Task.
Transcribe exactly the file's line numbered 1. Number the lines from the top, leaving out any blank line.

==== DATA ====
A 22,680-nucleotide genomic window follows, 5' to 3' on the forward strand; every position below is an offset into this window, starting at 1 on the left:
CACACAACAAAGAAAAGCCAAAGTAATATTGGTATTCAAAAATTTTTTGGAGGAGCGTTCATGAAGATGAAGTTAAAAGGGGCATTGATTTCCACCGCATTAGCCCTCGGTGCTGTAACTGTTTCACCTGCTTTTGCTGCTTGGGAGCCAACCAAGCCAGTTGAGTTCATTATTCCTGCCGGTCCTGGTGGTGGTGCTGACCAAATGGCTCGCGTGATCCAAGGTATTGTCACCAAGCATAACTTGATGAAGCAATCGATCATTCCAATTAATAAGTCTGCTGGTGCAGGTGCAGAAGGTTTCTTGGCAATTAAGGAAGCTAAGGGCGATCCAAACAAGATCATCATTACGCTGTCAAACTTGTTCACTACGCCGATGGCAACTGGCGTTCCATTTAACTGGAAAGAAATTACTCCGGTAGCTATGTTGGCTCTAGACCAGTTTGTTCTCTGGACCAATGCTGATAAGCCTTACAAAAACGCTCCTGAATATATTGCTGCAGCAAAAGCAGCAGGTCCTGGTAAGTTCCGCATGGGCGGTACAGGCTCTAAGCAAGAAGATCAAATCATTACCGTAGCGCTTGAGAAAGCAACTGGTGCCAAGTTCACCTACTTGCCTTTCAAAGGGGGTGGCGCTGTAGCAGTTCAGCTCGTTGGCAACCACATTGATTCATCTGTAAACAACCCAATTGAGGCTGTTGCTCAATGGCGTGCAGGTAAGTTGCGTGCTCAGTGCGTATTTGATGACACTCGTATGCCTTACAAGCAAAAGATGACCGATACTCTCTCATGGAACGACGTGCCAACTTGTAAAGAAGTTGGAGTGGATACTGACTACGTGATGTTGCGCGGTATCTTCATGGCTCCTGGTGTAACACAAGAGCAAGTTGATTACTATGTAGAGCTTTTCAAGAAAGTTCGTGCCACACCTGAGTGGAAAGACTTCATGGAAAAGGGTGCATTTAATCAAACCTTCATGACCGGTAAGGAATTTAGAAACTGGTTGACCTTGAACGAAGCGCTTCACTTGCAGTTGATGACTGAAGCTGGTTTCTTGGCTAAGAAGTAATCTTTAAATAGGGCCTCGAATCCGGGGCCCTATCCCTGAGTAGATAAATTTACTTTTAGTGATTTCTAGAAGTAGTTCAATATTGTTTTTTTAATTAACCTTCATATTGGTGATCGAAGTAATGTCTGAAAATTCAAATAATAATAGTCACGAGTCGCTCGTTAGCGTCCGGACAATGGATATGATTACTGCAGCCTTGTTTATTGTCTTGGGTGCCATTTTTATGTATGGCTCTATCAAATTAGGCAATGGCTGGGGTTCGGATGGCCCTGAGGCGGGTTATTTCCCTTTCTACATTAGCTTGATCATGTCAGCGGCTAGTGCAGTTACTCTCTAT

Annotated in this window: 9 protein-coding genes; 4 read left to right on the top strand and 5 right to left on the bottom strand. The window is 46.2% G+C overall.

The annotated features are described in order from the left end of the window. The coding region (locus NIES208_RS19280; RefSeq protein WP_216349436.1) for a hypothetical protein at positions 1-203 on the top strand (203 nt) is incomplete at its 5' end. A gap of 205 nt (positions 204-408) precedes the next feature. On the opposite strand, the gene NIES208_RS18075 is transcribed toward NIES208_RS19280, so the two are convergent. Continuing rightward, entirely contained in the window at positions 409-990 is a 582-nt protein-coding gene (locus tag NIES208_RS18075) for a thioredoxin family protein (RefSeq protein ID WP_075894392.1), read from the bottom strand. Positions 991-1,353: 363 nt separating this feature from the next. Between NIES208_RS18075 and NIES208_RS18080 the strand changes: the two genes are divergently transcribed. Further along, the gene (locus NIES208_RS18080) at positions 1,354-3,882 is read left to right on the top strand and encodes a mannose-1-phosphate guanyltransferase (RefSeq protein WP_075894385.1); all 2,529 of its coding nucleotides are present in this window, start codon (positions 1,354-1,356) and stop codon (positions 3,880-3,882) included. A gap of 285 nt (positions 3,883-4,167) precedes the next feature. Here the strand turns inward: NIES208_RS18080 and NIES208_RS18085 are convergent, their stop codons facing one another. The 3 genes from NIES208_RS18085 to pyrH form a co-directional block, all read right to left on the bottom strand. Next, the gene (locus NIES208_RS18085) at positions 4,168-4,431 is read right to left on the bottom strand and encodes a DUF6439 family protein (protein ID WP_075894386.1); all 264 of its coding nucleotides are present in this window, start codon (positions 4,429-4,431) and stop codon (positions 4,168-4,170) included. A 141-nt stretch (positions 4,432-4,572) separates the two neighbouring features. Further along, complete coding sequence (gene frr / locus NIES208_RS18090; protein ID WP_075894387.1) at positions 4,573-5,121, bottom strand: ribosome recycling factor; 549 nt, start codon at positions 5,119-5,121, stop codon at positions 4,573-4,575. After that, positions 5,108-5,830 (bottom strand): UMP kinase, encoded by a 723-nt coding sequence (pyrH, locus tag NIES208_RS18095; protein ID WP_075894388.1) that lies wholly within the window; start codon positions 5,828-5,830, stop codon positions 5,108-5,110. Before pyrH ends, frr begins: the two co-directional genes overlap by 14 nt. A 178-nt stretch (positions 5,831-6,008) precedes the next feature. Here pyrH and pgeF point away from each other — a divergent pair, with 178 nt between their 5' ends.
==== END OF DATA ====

A 22,680-nucleotide genomic window follows, 5' to 3' on the forward strand; every position below is an offset into this window, starting at 1 on the left: